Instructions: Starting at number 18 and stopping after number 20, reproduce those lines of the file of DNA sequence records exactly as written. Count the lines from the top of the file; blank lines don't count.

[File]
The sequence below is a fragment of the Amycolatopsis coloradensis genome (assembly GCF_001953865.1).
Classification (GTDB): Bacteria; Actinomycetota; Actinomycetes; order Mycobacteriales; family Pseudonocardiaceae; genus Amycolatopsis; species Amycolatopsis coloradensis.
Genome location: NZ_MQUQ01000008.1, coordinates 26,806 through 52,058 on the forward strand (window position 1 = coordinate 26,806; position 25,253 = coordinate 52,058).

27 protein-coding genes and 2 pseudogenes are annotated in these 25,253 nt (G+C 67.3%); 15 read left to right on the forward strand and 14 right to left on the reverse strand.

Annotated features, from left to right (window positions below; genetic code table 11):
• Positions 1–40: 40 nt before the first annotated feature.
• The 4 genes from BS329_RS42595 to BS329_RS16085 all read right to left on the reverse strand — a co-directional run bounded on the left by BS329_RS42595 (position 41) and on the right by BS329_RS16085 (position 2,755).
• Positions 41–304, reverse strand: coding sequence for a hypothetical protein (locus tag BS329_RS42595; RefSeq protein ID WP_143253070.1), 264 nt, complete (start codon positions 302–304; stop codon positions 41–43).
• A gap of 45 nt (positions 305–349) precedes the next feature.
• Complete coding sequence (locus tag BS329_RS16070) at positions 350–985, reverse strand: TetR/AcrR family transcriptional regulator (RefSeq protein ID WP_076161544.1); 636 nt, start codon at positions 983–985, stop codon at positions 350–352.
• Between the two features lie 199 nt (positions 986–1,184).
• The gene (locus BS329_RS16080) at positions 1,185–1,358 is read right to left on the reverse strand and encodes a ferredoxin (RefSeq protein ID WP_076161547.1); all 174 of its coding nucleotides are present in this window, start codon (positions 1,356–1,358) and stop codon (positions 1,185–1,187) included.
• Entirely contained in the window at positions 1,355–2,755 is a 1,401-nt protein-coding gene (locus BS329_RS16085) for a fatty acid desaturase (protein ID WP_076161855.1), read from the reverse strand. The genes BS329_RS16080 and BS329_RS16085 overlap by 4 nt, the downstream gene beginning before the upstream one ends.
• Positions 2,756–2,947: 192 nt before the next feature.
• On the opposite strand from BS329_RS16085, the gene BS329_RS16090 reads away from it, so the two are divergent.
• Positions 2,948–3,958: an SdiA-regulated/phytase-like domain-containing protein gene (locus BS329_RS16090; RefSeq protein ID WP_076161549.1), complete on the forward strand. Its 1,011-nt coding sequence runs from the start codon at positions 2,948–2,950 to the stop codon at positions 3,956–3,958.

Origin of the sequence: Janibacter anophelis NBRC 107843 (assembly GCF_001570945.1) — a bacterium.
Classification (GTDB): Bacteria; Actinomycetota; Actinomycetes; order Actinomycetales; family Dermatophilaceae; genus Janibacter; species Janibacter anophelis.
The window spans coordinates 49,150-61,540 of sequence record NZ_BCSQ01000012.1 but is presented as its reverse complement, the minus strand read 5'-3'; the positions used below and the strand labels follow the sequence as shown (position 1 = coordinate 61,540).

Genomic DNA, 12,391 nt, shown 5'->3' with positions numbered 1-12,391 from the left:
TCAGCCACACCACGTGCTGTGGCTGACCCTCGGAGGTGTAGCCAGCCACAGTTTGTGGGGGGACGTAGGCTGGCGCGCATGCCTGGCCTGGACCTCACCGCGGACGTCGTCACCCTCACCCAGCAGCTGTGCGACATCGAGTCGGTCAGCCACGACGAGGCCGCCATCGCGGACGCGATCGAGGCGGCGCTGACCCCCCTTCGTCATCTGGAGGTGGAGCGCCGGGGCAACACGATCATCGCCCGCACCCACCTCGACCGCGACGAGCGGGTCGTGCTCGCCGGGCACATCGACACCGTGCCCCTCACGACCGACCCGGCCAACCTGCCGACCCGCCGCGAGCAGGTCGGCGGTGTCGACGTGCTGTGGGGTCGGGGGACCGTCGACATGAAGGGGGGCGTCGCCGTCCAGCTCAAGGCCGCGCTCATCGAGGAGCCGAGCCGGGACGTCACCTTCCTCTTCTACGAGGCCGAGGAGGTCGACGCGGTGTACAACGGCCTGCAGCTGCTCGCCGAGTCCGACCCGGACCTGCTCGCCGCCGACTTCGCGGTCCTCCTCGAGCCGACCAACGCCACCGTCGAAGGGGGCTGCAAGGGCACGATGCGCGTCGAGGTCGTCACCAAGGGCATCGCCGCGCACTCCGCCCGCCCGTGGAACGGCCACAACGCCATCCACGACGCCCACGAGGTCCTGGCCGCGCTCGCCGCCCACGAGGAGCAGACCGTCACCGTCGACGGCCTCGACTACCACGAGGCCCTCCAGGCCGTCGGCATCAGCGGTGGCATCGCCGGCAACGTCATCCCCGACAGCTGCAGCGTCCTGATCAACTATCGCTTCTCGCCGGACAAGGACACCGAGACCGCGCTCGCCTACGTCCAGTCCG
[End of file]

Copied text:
Classification (GTDB): Bacteria; Actinomycetota; Actinomycetes; order Actinomycetales; family Dermatophilaceae; genus Janibacter; species Janibacter anophelis.
The window spans coordinates 49,150-61,540 of sequence record NZ_BCSQ01000012.1 but is presented as its reverse complement, the minus strand read 5'-3'; the positions used below and the strand labels follow the sequence as shown (position 1 = coordinate 61,540).

Genomic DNA, 12,391 nt, shown 5'->3' with positions numbered 1-12,391 from the left: